In the United States, a university professor and his students have developed the first chip based on machine learning to optimize storage and playback on hard drives. This AI allows for more capacity and lower latency when accessing data.
With more and more data, mechanical hard drives remain the true workhorses of high-tech. More storage capacity is always needed, especially in the cloud. Whether it is to use the apps of a smartphone or any connected gadget, or to manage what the sensors collect in a city or in the industry, nothing can work without a real-time reading of this data, and an Artificial Intelligence finds itself milling in the void.
The concern is that a hard drive is ultimately quite rudimentary. The data is piled up there anyhow and they come to be stored in a sparse way a little everywhere on the memory. Despite fast hard drives, the time to access this sometimes essential data remains problematic, especially when this data is stored in the cloud.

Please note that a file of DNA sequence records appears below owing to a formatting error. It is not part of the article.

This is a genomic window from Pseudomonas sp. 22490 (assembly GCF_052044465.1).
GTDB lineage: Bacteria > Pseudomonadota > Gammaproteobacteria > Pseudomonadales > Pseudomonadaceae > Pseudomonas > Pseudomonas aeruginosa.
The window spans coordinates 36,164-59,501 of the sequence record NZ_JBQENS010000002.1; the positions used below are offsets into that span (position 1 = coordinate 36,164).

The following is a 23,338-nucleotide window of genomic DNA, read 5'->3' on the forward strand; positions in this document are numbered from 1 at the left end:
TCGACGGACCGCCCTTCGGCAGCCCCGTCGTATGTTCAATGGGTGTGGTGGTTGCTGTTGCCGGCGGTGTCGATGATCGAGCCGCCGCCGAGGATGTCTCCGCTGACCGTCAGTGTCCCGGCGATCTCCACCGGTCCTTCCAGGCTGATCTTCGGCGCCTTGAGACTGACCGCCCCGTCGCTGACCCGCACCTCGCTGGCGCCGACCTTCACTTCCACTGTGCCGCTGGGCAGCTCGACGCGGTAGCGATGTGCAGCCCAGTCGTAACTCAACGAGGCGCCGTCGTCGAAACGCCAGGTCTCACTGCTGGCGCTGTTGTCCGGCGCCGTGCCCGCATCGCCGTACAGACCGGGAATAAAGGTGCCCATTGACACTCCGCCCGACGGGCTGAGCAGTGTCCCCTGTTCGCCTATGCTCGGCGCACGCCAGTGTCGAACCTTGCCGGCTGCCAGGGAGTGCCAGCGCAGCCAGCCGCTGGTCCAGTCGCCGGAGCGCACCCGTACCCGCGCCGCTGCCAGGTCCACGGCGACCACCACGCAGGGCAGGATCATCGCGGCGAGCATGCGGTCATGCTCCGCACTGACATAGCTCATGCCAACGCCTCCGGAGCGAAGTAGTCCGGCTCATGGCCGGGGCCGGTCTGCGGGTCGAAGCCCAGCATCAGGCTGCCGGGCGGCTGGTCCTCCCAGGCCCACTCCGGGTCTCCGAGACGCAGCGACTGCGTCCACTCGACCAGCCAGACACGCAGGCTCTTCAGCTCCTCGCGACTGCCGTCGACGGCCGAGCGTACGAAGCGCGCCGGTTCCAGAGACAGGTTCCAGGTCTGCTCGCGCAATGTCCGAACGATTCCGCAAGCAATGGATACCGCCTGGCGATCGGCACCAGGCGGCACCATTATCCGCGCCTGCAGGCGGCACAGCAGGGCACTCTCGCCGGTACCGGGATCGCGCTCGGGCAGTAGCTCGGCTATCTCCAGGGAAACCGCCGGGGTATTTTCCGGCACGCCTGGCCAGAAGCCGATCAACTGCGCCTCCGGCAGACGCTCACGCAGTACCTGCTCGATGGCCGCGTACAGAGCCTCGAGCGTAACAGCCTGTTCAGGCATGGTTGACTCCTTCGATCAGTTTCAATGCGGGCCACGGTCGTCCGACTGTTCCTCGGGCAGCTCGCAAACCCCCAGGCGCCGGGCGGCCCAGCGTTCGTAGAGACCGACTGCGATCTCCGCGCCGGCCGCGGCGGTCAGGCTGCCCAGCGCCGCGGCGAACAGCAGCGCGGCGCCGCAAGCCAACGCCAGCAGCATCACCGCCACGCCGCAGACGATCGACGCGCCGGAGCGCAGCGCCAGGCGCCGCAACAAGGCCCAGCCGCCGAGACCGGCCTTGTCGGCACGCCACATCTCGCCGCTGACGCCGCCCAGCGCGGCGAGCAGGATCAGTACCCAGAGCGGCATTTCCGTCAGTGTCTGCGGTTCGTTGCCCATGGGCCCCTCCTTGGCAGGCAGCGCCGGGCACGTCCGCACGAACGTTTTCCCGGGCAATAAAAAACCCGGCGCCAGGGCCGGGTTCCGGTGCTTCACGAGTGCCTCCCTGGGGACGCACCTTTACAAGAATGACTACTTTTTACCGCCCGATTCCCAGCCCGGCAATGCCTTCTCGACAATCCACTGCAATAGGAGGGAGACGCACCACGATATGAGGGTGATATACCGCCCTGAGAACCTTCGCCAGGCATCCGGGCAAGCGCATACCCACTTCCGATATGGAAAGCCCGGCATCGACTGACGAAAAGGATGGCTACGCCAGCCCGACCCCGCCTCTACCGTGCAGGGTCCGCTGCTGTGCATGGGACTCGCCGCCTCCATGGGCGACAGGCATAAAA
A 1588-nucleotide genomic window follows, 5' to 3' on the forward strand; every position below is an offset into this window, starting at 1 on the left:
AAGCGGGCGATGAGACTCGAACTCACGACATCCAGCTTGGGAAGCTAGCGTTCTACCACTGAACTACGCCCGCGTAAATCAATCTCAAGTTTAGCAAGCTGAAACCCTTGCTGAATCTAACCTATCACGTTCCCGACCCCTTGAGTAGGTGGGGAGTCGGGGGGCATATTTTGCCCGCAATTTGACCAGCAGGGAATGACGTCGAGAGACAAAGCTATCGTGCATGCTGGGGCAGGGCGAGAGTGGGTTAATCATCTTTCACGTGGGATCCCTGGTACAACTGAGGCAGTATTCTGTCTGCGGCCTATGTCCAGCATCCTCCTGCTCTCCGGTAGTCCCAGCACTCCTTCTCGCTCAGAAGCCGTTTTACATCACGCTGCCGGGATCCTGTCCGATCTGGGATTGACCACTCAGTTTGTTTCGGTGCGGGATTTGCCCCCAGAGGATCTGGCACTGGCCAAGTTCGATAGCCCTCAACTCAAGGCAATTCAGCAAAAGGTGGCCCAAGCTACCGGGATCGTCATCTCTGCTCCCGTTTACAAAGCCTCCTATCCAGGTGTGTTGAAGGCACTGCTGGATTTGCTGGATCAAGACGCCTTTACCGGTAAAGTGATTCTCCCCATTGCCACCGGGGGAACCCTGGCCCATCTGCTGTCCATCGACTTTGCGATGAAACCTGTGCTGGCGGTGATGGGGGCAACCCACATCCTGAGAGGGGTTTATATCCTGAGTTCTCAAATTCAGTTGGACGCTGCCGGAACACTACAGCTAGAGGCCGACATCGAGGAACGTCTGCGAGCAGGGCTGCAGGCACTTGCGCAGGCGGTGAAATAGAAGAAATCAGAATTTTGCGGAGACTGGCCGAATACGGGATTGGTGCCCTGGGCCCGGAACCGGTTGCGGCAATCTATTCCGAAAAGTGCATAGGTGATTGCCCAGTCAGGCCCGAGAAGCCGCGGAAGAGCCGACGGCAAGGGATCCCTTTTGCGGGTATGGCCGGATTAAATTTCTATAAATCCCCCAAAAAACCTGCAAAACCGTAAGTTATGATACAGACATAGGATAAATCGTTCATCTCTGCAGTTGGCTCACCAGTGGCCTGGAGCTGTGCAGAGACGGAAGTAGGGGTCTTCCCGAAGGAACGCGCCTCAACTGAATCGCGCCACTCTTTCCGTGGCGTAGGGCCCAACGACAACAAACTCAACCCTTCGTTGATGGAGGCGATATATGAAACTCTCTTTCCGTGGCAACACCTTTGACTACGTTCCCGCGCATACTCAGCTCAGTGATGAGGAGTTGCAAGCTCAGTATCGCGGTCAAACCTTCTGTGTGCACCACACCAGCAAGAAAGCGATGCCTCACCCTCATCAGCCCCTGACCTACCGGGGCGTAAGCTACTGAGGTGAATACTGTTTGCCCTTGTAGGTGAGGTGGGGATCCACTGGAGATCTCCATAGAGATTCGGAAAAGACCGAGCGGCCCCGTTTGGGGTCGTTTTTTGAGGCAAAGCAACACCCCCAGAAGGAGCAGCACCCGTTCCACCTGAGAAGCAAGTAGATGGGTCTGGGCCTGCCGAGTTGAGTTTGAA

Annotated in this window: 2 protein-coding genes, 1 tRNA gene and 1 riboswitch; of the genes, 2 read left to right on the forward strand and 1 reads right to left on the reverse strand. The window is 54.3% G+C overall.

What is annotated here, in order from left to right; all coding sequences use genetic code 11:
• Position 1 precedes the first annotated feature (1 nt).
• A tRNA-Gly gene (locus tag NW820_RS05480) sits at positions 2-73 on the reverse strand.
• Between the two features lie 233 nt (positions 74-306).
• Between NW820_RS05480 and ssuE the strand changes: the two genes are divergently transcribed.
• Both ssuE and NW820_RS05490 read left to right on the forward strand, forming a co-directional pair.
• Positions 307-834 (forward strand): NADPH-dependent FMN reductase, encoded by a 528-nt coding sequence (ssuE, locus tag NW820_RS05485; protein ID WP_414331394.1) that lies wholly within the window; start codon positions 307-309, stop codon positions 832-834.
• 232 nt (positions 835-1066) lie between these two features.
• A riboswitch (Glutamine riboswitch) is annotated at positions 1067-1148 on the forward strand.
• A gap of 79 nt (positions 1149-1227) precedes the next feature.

So the obvious idea is to increase performance by optimizing storage. Easy to say, but to do it is more complicated. In any case, this is the challenge launched by a researcher from Carnegie Mellon University in Pennsylvania, USA, with his students.
Reduce latency, increase storage capacity
To achieve this, they developed a chip to analyze the data to directly optimize their storage. The technology is based on an Artificial Intelligence that learns on its own how to better manage information to optimize its storage and reading. On an ordinary hard disk, the data recorded on the magnetic layer is identified via signal processing technology. With the reinforcement of AI, the storage process is optimized, with less loss of storage space, and performance suffers.
In the end, even in the cloud, the latency for calling data can be reduced with this process. This chip, based on a neural network, should arrive before the end of the year in the form of a physical prototype in the lab of the university. This potentially revolutionary development is closely watched by hard drive manufacturers who even say they are surprised that a university laboratory has been able to create such a prototype.